IFOA: Where do you draw inspiration from?

Diana Biacora: I draw inspiration from anything that sparks my interest from real life.

From everything I see, touch, taste, smell and hear.

I particularly enjoy drawing inspiration from my travels, and the observations and experiences I’ve had in other parts of the world. Experiences that are new, foreign and unfamiliar.

IFOA: What’s the story that you have to write no matter what (at some point in your life)?

Biacora: I think we all have several stories that we have to write at different stages in our lives. Sometimes the stories come out immediately, other times it’s years after. No matter what, they are always there. It’s a matter of timing, listening to ourselves and being open.

The story that I have to write right now is about two childhood friends.

IFOA: Where do you write? Is there a specific place you do your writing?

Biacora: I have a room with a desk and a big window with lots of plants. Sometimes I write in coffee shops, in public libraries and my backyard.

IFOA: If you could ask your favourite author a question, what would it be?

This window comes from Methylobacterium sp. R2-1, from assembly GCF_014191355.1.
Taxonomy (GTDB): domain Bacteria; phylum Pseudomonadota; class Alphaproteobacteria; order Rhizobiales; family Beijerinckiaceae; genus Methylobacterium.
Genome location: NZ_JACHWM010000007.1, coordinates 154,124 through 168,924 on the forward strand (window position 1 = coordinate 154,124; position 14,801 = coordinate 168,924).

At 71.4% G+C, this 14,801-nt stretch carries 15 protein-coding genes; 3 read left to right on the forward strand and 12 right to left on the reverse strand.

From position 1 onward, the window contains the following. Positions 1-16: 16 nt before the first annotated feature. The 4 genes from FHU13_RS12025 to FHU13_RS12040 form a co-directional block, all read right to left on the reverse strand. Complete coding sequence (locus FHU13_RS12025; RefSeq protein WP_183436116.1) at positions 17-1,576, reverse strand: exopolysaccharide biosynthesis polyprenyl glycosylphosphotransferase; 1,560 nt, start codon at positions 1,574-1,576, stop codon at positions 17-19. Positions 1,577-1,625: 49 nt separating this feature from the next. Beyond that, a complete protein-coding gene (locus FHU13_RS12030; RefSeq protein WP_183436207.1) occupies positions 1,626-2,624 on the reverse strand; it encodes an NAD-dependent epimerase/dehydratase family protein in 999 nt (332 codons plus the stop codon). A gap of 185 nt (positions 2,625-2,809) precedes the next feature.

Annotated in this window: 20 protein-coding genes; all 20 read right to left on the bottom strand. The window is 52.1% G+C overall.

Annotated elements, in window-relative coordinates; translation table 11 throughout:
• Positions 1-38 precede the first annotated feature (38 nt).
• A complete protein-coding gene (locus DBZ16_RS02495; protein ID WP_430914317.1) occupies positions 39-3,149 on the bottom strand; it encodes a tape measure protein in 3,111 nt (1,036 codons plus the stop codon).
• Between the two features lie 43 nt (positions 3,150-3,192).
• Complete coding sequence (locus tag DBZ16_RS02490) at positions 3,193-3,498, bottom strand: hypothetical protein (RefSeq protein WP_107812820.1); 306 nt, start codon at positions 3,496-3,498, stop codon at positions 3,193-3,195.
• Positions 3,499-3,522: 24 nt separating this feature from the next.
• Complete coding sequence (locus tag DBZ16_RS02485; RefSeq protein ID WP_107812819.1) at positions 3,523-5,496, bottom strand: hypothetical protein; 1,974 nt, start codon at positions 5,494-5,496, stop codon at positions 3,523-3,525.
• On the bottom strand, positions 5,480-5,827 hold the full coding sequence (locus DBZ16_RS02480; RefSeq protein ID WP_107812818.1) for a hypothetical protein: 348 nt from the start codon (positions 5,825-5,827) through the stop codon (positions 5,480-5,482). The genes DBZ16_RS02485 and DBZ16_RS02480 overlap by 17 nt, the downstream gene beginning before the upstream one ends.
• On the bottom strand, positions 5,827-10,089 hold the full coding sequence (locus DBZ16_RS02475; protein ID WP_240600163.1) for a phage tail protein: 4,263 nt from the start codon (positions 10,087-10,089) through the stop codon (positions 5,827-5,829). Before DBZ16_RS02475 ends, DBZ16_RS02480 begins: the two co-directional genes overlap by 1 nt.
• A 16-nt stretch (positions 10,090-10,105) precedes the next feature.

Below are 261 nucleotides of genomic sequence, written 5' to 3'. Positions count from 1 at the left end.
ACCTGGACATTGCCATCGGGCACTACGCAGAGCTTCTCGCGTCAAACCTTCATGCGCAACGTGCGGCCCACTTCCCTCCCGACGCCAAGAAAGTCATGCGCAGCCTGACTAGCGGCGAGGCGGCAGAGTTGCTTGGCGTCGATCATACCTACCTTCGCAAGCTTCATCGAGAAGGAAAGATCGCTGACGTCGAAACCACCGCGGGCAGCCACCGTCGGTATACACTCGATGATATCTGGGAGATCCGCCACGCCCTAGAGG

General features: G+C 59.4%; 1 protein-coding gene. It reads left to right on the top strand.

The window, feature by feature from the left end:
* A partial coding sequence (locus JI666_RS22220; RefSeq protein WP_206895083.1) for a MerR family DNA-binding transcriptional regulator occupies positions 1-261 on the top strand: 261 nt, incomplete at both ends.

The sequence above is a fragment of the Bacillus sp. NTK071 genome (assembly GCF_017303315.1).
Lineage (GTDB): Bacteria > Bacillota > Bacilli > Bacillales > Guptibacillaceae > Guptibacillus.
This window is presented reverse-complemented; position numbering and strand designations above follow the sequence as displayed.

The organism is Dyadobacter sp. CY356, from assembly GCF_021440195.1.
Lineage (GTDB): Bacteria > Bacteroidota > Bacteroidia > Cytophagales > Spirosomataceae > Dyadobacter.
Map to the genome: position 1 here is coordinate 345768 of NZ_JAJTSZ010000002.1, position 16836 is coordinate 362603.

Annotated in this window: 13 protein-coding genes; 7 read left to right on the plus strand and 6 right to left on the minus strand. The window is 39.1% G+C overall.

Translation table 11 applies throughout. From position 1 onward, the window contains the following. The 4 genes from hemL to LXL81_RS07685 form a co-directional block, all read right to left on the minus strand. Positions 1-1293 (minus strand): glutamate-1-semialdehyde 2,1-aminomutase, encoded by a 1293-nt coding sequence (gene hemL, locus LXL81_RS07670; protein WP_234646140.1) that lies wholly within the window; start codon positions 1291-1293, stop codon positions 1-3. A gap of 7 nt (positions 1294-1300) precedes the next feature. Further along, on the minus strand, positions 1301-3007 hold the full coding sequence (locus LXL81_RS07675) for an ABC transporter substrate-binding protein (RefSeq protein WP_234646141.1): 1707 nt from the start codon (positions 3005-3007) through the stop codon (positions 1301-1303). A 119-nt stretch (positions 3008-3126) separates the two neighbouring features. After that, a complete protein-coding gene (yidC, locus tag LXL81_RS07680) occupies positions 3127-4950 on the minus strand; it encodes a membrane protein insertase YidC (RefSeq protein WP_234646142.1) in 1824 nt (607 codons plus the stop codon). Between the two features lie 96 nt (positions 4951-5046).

Biacora: I’m always interested in the process and the different ways in which all artists conceptualize their ideas into something physical and concrete such as a novel, a poem, a play, or a painting. I’m fascinated by different approaches and practices for my own growth and learning as an artist.

IFOA: What are you writing now?

Biacora: I’m writing a piece that will hopefully turn into a novel. It’s about the childhood friendship between two girls.


Diana Biacora. Author. The Unpublished City. BookThug. IFOA. Diana Biacora is a first year MFA student in the University of Guelph’s Creative Writing program. She writes fiction and non-fiction. She lives and writes in Toronto.

Biacora is one of the authors featured in The Unpublished City: a collection of works by Toronto’s emerging literary talents. IFOA and BookThug invite you to the collection’s release on June 22 at 7:30 PM as part of the Toronto Lit Up book launch series.

For more information, click here!